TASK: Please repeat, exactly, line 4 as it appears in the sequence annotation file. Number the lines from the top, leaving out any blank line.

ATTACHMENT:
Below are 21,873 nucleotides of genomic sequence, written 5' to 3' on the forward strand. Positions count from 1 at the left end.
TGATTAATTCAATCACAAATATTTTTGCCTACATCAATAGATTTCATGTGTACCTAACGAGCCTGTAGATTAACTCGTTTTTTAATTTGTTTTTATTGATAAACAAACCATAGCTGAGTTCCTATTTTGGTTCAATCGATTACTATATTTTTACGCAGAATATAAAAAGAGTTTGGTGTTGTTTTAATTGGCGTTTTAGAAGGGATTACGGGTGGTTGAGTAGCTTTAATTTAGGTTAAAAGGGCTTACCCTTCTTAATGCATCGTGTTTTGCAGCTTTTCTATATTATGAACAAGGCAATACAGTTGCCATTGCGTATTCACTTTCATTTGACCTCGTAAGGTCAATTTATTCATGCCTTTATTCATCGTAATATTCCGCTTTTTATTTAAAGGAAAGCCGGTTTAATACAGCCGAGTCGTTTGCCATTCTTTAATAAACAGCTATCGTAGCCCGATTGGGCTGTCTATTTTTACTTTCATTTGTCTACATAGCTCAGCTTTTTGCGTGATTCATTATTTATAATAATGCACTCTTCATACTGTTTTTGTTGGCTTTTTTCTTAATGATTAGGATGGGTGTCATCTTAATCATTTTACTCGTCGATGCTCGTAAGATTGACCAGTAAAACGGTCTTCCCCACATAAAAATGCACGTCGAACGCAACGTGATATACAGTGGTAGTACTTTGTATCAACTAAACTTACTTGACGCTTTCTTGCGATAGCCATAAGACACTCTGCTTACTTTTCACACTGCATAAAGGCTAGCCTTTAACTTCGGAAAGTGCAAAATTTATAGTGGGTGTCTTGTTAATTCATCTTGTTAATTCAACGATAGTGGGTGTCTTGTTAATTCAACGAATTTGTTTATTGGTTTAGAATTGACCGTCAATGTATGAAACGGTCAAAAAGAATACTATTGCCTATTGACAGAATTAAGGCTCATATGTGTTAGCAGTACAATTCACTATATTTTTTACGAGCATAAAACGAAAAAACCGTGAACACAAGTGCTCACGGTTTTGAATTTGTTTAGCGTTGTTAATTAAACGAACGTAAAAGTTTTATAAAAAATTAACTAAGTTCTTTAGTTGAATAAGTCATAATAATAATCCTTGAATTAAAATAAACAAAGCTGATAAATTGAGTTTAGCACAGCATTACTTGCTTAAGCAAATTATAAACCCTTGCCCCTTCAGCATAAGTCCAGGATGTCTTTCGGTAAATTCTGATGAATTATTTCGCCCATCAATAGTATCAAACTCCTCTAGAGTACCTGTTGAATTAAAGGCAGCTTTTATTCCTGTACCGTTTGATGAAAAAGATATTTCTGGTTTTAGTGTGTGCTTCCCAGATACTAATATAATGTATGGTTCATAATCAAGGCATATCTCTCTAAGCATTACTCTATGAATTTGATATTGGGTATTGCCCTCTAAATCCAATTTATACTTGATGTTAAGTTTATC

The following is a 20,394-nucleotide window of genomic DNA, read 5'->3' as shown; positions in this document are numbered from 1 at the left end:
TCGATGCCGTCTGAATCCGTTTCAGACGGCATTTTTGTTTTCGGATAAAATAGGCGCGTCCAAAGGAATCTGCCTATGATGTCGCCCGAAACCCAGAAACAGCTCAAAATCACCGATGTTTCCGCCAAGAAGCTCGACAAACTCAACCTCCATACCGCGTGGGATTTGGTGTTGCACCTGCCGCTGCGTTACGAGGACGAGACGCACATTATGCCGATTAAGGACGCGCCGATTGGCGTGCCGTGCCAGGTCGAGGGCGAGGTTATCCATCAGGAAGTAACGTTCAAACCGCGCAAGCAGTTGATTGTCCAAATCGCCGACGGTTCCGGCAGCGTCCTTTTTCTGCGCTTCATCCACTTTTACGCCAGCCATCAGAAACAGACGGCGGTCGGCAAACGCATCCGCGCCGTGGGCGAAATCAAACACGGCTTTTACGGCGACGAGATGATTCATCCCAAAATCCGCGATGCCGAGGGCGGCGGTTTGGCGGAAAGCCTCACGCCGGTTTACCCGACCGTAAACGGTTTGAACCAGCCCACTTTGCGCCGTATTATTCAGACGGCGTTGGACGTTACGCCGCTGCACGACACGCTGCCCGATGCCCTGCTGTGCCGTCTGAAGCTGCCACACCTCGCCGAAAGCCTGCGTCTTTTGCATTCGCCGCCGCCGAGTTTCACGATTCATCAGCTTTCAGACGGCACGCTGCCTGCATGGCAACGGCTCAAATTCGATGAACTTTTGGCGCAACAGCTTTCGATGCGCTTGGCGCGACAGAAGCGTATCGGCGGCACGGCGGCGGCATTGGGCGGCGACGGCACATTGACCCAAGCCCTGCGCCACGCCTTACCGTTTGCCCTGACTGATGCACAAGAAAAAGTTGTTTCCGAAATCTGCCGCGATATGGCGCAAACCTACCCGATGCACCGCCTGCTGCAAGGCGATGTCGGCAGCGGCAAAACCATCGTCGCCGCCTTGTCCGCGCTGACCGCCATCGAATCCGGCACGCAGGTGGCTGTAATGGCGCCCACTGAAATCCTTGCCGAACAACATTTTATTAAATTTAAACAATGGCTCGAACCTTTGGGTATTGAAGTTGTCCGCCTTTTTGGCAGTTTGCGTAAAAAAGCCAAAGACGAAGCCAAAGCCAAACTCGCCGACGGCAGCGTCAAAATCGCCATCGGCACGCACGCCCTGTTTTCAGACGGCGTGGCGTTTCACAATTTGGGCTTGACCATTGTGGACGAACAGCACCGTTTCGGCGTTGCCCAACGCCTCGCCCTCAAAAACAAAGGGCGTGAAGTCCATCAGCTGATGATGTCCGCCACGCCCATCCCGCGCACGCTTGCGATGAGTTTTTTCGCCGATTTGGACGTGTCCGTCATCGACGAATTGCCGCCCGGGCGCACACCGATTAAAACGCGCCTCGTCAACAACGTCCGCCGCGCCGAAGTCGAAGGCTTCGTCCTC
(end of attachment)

TCGATGCCGTCTGAATCCGTTTCAGACGGCATTTTTGTTTTCGGATAAAATAGGCGCGTCCAAAGGAATCTGCCTATGATGTCGCCCGAAACCCAGAAACAGCTCAAAATCACCGATGTTTCCGCCAAGAAGCTCGACAAACTCAACCTCCATACCGCGTGGGATTTGGTGTTGCACCTGCCGCTGCGTTACGAGGACGAGACGCACATTATGCCGATTAAGGACGCGCCGATTGGCGTGCCGTGCCAGGTCGAGGGCGAGGTTATCCATCAGGAAGTAACGTTCAAACCGCGCAAGCAGTTGATTGTCCAAATCGCCGACGGTTCCGGCAGCGTCCTTTTTCTGCGCTTCATCCACTTTTACGCCAGCCATCAGAAACAGACGGCGGTCGGCAAACGCATCCGCGCCGTGGGCGAAATCAAACACGGCTTTTACGGCGACGAGATGATTCATCCCAAAATCCGCGATGCCGAGGGCGGCGGTTTGGCGGAAAGCCTCACGCCGGTTTACCCGACCGTAAACGGTTTGAACCAGCCCACTTTGCGCCGTATTATTCAGACGGCGTTGGACGTTACGCCGCTGCACGACACGCTGCCCGATGCCCTGCTGTGCCGTCTGAAGCTGCCACACCTCGCCGAAAGCCTGCGTCTTTTGCATTCGCCGCCGCCGAGTTTCACGATTCATCAGCTTTCAGACGGCACGCTGCCTGCATGGCAACGGCTCAAATTCGATGAACTTTTGGCGCAACAGCTTTCGATGCGCTTGGCGCGACAGAAGCGTATCGGCGGCACGGCGGCGGCATTGGGCGGCGACGGCACATTGACCCAAGCCCTGCGCCACGCCTTACCGTTTGCCCTGACTGATGCACAAGAAAAAGTTGTTTCCGAAATCTGCCGCGATATGGCGCAAACCTACCCGATGCACCGCCTGCTGCAAGGCGATGTCGGCAGCGGCAAAACCATCGTCGCCGCCTTGTCCGCGCTGACCGCCATCGAATCCGGCACGCAGGTGGCTGTAATGGCGCCCACTGAAATCCTTGCCGAACAACATTTTATTAAATTTAAACAATGGCTCGAACCTTTGGGTATTGAAGTTGTCCGCCTTTTTGGCAGTTTGCGTAAAAAAGCCAAAGACGAAGCCAAAGCCAAACTCGCCGACGGCAGCGTCAAAATCGCCATCGGCACGCACGCCCTGTTTTCAGACGGCGTGGCGTTTCACAATTTGGGCTTGACCATTGTGGACGAACAGCACCGTTTCGGCGTTGCCCAACGCCTCGCCCTCAAAAACAAAGGGCGTGAAGTCCATCAGCTGATGATGTCCGCCACGCCCATCCCGCGCACGCTTGCGATGAGTTTTTTCGCCGATTTGGACGTGTCCGTCATCGACGAATTGCCGCCCGGGCGCACACCGATTAAAACGCGCCTCGTCAACAACGTCCGCCGCGCCGAAGTCGAAGGCTTCGTCCTC